When is a VC not a VC?

If it looks like a duck, swims like a duck, and quacks like a duck, then it probably is a duck.  The Duck Test

Last week Luke Timmerman at Xconomy arranged for Daphne Zohar from PureTech Ventures to discuss the challenges facing life science venture capital (VC) these days. (You can see a storify version of the conversation.)

In my opinion, a key part of the discussion was about the nature of the VC firms themselves. About ten years ago when I started with Quintessence, the VC model seemed fairly established. A fund would invest, giving them board representation, but the company’s employees managed the business. One of the interesting features of PureTech is their model involves hands on work to advance the technology even prior to establishing a stand alone company.

Which leads me to another key distinction: If these investors are rolling up their sleeves to get their hands dirty, one might wonder if their compensation model is different from a traditional VC. During the chat, Daphne responded to a question about PureTech incentives by saying that they “get founders equity, preferred shares & even royalties on our inventions”. While I didn’t have the chance to follow up, this approach seems in contrast with the more traditional VC incentive structure of “2 & 20”, which provides annual management fees of 2% of committed capital and a 20% share of profit.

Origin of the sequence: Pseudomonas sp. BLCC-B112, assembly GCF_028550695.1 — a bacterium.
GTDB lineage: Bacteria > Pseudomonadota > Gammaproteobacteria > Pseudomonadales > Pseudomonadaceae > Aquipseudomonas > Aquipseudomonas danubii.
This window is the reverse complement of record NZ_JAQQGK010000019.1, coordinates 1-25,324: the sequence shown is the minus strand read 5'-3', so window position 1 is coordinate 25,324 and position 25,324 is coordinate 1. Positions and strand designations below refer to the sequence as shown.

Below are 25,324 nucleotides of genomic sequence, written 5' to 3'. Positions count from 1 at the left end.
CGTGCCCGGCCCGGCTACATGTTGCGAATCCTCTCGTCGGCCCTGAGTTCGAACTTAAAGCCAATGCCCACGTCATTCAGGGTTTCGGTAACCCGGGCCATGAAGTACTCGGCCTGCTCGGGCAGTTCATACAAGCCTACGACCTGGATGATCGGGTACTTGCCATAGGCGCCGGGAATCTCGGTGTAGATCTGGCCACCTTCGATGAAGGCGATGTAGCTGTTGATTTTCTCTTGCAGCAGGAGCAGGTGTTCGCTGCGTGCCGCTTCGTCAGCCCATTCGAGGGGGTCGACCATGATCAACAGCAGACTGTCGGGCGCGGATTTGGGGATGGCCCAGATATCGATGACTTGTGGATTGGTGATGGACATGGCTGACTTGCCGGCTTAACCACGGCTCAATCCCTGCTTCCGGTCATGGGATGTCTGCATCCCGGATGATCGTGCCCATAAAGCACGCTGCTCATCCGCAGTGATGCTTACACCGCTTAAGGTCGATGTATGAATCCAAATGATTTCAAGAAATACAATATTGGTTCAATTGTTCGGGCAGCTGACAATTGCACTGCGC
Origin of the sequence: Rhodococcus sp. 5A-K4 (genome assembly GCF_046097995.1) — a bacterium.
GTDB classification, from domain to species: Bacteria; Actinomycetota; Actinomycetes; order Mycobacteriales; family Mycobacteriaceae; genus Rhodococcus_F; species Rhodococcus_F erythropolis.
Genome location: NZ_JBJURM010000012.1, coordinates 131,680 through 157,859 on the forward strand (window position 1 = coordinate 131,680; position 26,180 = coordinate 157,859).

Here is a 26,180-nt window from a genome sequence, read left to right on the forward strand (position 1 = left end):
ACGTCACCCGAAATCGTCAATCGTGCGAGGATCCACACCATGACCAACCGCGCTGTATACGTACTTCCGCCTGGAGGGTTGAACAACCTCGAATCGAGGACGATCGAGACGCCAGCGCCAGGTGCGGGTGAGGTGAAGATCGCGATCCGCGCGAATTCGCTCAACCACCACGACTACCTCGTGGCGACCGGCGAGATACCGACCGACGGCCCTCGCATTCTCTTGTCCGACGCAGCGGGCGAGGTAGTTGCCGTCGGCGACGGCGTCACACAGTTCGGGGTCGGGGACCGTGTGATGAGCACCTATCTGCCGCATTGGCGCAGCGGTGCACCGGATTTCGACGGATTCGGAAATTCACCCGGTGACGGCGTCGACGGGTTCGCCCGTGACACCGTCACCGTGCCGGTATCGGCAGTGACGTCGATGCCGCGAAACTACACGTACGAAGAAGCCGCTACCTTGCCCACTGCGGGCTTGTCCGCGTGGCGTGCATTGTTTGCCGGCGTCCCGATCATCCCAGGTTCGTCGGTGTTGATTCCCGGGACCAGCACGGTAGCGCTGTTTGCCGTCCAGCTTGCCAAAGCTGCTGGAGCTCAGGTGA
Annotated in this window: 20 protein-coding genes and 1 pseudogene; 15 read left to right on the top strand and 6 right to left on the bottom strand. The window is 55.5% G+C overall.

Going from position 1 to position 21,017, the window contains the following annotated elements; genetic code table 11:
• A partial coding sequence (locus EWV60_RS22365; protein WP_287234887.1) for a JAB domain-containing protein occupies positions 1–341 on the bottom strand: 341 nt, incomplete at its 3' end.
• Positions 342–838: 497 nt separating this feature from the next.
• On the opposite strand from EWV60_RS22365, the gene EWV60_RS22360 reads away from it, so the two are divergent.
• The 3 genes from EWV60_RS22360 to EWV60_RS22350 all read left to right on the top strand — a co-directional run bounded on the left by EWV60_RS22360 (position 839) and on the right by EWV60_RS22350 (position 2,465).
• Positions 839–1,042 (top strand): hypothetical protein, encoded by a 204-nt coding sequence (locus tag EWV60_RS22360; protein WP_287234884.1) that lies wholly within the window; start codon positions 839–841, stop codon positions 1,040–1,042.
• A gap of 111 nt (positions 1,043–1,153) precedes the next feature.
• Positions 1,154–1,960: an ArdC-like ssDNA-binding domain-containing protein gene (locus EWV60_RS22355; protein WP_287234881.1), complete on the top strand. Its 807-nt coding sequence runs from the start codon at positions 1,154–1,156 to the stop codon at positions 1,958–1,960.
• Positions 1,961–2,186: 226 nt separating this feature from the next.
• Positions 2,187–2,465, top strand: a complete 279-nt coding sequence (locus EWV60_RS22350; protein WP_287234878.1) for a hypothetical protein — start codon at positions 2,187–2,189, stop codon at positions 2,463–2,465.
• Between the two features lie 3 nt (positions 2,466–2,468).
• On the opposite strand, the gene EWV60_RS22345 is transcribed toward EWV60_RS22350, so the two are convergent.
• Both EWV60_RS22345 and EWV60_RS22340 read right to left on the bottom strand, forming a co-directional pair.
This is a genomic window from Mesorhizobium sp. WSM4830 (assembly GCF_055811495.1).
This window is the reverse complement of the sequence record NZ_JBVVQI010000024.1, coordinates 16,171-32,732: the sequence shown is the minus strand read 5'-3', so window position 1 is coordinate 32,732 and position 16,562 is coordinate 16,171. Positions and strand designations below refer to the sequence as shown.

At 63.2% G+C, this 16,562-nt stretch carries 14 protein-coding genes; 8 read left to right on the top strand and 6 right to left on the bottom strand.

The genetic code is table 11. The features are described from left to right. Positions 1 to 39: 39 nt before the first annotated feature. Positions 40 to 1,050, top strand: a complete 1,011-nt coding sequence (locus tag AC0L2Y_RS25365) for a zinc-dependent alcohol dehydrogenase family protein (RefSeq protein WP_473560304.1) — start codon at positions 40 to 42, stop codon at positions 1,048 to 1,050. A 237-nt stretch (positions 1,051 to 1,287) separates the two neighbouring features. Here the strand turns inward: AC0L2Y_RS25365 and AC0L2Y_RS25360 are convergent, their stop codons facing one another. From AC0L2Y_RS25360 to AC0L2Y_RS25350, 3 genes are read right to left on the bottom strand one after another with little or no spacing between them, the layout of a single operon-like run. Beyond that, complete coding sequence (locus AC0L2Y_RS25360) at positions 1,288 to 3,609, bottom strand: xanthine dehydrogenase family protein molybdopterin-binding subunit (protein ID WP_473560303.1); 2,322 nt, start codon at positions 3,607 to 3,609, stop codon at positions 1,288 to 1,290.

So if the activities and incentives are different, are firms like PureTech Ventures truly VC? Are these translational investors rather than venture capitalists? Perhaps a different name for these investors would better capture the possible evolution of risk capital rather than focusing on the downward trend of traditional VC.

(If you want to learn more about this type of firm, Daphne mentioned a few other firms in the space: Allied Minds (founded ’05), Flagship Ventures (founded ’00) and Third Rock Ventures (founded ’07).)


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